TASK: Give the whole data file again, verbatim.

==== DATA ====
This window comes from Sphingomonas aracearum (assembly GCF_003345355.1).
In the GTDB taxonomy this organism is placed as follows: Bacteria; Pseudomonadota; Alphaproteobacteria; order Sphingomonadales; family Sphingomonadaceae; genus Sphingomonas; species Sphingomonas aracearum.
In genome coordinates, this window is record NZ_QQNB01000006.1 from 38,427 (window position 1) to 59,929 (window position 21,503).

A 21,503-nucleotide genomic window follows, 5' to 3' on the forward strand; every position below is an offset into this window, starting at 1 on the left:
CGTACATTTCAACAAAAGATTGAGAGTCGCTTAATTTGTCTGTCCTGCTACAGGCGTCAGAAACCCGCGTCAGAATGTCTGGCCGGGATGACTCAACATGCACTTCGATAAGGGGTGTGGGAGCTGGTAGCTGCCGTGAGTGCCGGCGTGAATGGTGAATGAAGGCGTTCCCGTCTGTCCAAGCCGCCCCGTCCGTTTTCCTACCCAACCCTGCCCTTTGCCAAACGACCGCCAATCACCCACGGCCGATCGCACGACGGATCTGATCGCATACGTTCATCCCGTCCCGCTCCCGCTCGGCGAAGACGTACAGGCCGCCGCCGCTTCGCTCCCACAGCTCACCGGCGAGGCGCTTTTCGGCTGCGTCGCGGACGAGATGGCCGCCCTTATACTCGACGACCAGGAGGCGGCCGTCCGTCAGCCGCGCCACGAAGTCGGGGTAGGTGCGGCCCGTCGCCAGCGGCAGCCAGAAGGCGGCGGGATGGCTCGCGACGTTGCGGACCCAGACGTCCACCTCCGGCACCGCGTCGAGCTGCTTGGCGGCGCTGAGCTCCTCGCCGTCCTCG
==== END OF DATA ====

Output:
This window comes from Sphingomonas aracearum (assembly GCF_003345355.1).
In the GTDB taxonomy this organism is placed as follows: Bacteria; Pseudomonadota; Alphaproteobacteria; order Sphingomonadales; family Sphingomonadaceae; genus Sphingomonas; species Sphingomonas aracearum.
In genome coordinates, this window is record NZ_QQNB01000006.1 from 38,427 (window position 1) to 59,929 (window position 21,503).

A 21,503-nucleotide genomic window follows, 5' to 3' on the forward strand; every position below is an offset into this window, starting at 1 on the left:
CGTACATTTCAACAAAAGATTGAGAGTCGCTTAATTTGTCTGTCCTGCTACAGGCGTCAGAAACCCGCGTCAGAATGTCTGGCCGGGATGACTCAACATGCACTTCGATAAGGGGTGTGGGAGCTGGTAGCTGCCGTGAGTGCCGGCGTGAATGGTGAATGAAGGCGTTCCCGTCTGTCCAAGCCGCCCCGTCCGTTTTCCTACCCAACCCTGCCCTTTGCCAAACGACCGCCAATCACCCACGGCCGATCGCACGACGGATCTGATCGCATACGTTCATCCCGTCCCGCTCCCGCTCGGCGAAGACGTACAGGCCGCCGCCGCTTCGCTCCCACAGCTCACCGGCGAGGCGCTTTTCGGCTGCGTCGCGGACGAGATGGCCGCCCTTATACTCGACGACCAGGAGGCGGCCGTCCGTCAGCCGCGCCACGAAGTCGGGGTAGGTGCGGCCCGTCGCCAGCGGCAGCCAGAAGGCGGCGGGATGGCTCGCGACGTTGCGGACCCAGACGTCCACCTCCGGCACCGCGTCGAGCTGCTTGGCGGCGCTGAGCTCCTCGCCGTCCTCG